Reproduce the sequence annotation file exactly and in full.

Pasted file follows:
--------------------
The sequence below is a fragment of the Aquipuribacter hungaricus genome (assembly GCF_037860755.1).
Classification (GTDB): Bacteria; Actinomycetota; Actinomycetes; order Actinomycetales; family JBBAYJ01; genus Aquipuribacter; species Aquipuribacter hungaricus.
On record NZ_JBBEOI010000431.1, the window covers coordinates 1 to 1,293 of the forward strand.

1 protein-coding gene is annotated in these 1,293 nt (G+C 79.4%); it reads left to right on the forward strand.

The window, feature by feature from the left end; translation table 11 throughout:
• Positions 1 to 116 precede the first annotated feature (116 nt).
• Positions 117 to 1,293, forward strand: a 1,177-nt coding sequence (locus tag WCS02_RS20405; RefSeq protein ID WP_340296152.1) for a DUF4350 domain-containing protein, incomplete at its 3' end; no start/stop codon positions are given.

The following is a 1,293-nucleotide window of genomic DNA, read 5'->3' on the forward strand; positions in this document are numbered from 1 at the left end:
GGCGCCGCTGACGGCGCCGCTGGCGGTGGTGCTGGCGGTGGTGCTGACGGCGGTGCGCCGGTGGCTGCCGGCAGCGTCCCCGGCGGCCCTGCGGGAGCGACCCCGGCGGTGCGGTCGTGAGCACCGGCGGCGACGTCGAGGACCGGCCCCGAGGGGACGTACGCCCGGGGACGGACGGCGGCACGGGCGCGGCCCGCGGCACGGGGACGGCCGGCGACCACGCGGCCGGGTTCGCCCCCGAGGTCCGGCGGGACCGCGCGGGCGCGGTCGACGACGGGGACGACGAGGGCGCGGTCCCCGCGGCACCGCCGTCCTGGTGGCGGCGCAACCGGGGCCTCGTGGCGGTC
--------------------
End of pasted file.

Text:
The sequence below is a fragment of the Aquipuribacter hungaricus genome (assembly GCF_037860755.1).
Classification (GTDB): Bacteria; Actinomycetota; Actinomycetes; order Actinomycetales; family JBBAYJ01; genus Aquipuribacter; species Aquipuribacter hungaricus.
On record NZ_JBBEOI010000431.1, the window covers coordinates 1 to 1,293 of the forward strand.

1 protein-coding gene is annotated in these 1,293 nt (G+C 79.4%); it reads left to right on the forward strand.

The window, feature by feature from the left end; translation table 11 throughout:
• Positions 1 to 116 precede the first annotated feature (116 nt).
• Positions 117 to 1,293, forward strand: a 1,177-nt coding sequence (locus tag WCS02_RS20405; RefSeq protein ID WP_340296152.1) for a DUF4350 domain-containing protein, incomplete at its 3' end; no start/stop codon positions are given.

The following is a 1,293-nucleotide window of genomic DNA, read 5'->3' on the forward strand; positions in this document are numbered from 1 at the left end:
GGCGCCGCTGACGGCGCCGCTGGCGGTGGTGCTGGCGGTGGTGCTGACGGCGGTGCGCCGGTGGCTGCCGGCAGCGTCCCCGGCGGCCCTGCGGGAGCGACCCCGGCGGTGCGGTCGTGAGCACCGGCGGCGACGTCGAGGACCGGCCCCGAGGGGACGTACGCCCGGGGACGGACGGCGGCACGGGCGCGGCCCGCGGCACGGGGACGGCCGGCGACCACGCGGCCGGGTTCGCCCCCGAGGTCCGGCGGGACCGCGCGGGCGCGGTCGACGACGGGGACGACGAGGGCGCGGTCCCCGCGGCACCGCCGTCCTGGTGGCGGCGCAACCGGGGCCTCGTGGCGGTC